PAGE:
Venue: O2 Arena, London Date: Saturday, 22 July
Coverage: Follow live text commentary and reaction on BBC Sport website & app from 21:00 BST

As Tom Aspinall and Curtis Blaydes shook hands before their showdown at the O2 Arena in London one year ago, the anticipation among fans climaxed.

In throwing a kick, Aspinall, 30, tore his medial collateral ligament (MCL) and his meniscus, and sustained damage to his anterior cruciate ligament (ACL).

American Blaydes was declared the winner while Aspinall’s five-fight UFC winning streak, momentum and confidence were shattered.

Remarkably, it was an injury Aspinall had carried for years, first sustaining it before signing his maiden UFC contract in 2020, but one he never got time to fix as he steamrollered through opponents and catapulted up the heavyweight rankings.

  • Relaxed Aspinall jokes with Tybura at weigh-in

Although his knee completely gave up on him when the stakes were highest, it has allowed Aspinall to have surgery, solving a problem which has niggled away at him for his entire UFC career.

A year later he is set to make his return, headlining against Poland’s Marcin Tybura back at the O2 Arena at UFC London on Saturday.

“I feel like I’ve got a new leg to be honest with you,” Aspinall tells BBC Sport.

“My whole leg – it wasn’t just my knee – my whole leg was inactive for so long. My ankle and my hip were really stiff because I couldn’t use the leg really for years, so now it’s mobile, moving, explosive and feeling good.

“Being able to train with two legs is so much easier than it was before. Not only easier [physically], but easier mentally. I can do as many rounds as I want to do, as many different exercises and movements I want to do without the fear of my knee giving out or swelling up, so it’s great.”

Aspinall revealed that the hardest part of being injured was being left almost totally immobile.

“It’s just difficult in general to be injured, especially publicly. It’s a big blow to the ego to say the least, it’s not very nice,” said Aspinall.

“The toughest part was when I couldn’t walk and not be able to get up on my own, not be able to get a drink, not be able to go outdoors.

“It was a strange time but it’s over now. It’s all in the past and my knee is completely fixed and I’m really happy moving forward.”

‘The heavyweight division is the best it’s ever been’

Jon Jones after winning the UFC heavyweight title
Jones, widely regarded as the best fighter in MMA history, is the current UFC heavyweight champion

The heavyweight division has changed dramatically during Aspinall’s time on the sidelines.

In January, former champion Francis Ngannou was stripped of his title as he left the UFC, before later joining the PFL.

Jon Jones made the step up from light-heavyweight to defeat Ciryl Gane for the belt in March, and the UFC has set up a mouth-watering bout against former champion Stipe Miocic for his first defence in New York, on 11 November.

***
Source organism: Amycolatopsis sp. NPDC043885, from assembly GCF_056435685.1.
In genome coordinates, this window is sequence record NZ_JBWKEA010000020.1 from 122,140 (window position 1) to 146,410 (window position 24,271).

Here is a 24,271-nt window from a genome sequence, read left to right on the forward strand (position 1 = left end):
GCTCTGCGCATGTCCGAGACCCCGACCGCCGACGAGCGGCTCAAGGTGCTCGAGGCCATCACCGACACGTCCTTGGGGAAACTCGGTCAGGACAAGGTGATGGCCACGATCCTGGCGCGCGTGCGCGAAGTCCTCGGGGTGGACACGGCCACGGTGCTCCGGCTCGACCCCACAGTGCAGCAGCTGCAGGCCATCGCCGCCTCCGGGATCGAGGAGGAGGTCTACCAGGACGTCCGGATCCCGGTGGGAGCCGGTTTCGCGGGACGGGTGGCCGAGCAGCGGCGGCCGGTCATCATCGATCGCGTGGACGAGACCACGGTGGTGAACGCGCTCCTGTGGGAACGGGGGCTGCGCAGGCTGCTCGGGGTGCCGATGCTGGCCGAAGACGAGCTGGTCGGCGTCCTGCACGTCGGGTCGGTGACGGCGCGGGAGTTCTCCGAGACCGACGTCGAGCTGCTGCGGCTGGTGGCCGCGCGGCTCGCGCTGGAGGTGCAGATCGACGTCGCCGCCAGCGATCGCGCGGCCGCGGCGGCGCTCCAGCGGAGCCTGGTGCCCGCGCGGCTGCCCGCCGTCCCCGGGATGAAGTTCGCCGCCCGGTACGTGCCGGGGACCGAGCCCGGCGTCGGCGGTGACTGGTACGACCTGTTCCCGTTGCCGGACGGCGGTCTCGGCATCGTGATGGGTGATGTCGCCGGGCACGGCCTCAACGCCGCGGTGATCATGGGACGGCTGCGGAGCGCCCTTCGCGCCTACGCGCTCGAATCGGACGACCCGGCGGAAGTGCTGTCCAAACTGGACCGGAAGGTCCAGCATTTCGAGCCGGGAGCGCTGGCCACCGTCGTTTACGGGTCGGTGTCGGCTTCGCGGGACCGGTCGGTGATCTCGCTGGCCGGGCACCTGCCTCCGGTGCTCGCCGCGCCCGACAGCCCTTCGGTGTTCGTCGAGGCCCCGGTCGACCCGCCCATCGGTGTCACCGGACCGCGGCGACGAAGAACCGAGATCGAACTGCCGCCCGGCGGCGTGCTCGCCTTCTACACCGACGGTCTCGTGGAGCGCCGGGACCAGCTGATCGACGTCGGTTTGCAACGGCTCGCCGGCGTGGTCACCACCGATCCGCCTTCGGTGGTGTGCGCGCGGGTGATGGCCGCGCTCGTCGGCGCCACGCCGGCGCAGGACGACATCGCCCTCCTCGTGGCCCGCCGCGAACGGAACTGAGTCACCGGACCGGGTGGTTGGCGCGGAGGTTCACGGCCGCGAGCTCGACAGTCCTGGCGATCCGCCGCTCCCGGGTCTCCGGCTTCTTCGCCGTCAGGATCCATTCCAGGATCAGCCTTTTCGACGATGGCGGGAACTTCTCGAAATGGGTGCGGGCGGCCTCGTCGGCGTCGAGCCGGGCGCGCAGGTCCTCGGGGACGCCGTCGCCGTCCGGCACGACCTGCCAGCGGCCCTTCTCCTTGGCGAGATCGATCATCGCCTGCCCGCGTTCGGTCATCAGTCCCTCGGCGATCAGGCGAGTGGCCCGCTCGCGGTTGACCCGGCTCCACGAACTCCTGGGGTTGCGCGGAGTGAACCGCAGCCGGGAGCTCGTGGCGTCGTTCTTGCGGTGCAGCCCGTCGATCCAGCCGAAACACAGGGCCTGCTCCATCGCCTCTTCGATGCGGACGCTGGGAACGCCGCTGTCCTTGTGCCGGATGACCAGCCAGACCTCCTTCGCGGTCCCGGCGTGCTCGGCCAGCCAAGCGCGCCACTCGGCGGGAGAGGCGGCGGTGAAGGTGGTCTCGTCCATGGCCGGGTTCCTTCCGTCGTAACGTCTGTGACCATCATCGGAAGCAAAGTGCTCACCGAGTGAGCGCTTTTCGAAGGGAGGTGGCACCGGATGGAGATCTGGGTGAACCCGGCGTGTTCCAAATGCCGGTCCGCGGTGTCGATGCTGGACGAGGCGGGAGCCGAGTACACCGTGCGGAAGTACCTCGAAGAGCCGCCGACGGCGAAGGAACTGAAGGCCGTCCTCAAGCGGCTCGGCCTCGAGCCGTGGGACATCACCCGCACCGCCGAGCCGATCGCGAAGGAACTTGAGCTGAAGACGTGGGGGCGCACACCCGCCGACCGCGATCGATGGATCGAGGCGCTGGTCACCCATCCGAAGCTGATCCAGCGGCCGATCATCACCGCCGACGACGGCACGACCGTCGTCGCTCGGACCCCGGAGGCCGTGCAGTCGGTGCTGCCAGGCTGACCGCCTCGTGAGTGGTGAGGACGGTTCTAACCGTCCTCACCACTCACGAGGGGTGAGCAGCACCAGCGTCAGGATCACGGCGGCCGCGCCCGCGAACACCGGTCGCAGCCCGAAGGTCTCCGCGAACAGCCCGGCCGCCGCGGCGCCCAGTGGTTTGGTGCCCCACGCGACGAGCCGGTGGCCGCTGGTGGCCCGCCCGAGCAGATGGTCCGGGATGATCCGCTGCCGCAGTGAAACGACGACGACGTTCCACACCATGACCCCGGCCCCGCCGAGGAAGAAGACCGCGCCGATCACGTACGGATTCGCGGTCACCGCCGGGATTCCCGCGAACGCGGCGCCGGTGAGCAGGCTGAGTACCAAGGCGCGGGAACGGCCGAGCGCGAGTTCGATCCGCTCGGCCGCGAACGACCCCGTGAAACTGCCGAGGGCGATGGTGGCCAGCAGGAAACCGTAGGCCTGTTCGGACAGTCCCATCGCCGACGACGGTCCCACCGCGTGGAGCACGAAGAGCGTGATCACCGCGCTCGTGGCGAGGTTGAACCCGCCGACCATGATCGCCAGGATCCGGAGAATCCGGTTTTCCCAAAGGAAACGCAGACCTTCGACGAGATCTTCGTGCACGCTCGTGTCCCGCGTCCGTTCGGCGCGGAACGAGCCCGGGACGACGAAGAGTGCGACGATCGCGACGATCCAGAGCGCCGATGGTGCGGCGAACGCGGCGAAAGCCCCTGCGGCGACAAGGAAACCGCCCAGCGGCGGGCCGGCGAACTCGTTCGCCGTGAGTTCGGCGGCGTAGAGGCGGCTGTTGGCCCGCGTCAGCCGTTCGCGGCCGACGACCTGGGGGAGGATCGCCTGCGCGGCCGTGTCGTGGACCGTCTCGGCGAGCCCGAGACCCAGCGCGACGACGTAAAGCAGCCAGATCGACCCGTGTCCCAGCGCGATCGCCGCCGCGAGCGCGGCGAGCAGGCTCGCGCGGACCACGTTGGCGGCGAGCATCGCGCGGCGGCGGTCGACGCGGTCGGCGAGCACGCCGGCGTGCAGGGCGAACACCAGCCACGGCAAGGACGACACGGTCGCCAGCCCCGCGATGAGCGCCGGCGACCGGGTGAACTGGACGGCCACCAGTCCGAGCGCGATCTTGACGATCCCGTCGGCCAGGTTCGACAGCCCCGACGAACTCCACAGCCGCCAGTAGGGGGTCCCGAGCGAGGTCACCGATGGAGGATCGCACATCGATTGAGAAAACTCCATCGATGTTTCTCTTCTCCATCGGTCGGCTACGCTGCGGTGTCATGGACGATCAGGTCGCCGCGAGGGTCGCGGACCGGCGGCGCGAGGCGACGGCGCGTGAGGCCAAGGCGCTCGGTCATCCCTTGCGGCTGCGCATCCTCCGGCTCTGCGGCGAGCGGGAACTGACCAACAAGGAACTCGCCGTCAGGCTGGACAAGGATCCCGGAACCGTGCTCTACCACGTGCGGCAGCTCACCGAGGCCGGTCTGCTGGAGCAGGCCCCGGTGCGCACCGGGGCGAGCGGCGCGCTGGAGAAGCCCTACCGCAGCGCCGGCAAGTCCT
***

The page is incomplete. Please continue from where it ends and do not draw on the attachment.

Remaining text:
Meanwhile, Russia’s Sergei Pavlovich has dominated, earning three first-round knockouts inside a year, including a win over Blaydes in April, to rise to second in the rankings.

“I think the top 15 are the best [heavyweights] that’s ever been in the UFC in my opinion,” said Aspinall.

“These guys aren’t prospects, they’ve proved themselves as contenders, and it’s great.

“They all excite me, are all incredibly dangerous. I look forward to fighting any of them but my dream fight would be Jon Jones.”

Aspinall currently sits fifth in the heavyweight rankings and is facing a veteran five places below him in 37-year-old Tybura.

Last March, Aspinall defeated Alexander Volkov in London but during fight week, there were doubts whether the Russian would be allowed to compete following his country’s invasion of Ukraine.

Because of the uncertainty, Tybura was brought in as a back-up, so Aspinall spent the days leading up to the event preparing for both fighters.

“It was always like a bit of unfinished business between me and Tybura. He’s turned up to fight me and we’ve not got to fight, and I always felt a bit unsettled with that,” said Aspinall.

“I think he’s a dangerous opponent. The guy is good everywhere, can do everything well, he’s very durable, has an unorthodox style, so I have to make sure I’m well prepared.”

‘If I can be like my grandad that’s pretty good’

Aspinall’s bout with Tybura will be his 16th in almost nine years as a professional, but it will be his first without his grandfather Peter, who passed away in May.

In a post on Instagram,external-link Aspinall described his grandfather as a “legend” and “the head of his family”.

“He was an important factor in my life and that all gears towards your career,” said Aspinall.

“He’s very proud of me. I’m a bit sad to know the last time he saw me fight was when I got injured. I just hope that wherever he is now he can see the next one.

“This will be my first one without him so it’s going to be an emotional day.”

Aspinall continued: “He was a really pleasant, laid back, nice to be around person. A lot of people say that I have a similar personality.

“If I can be similar to that, always pleasant, if I can be like that, that’s pretty good.”

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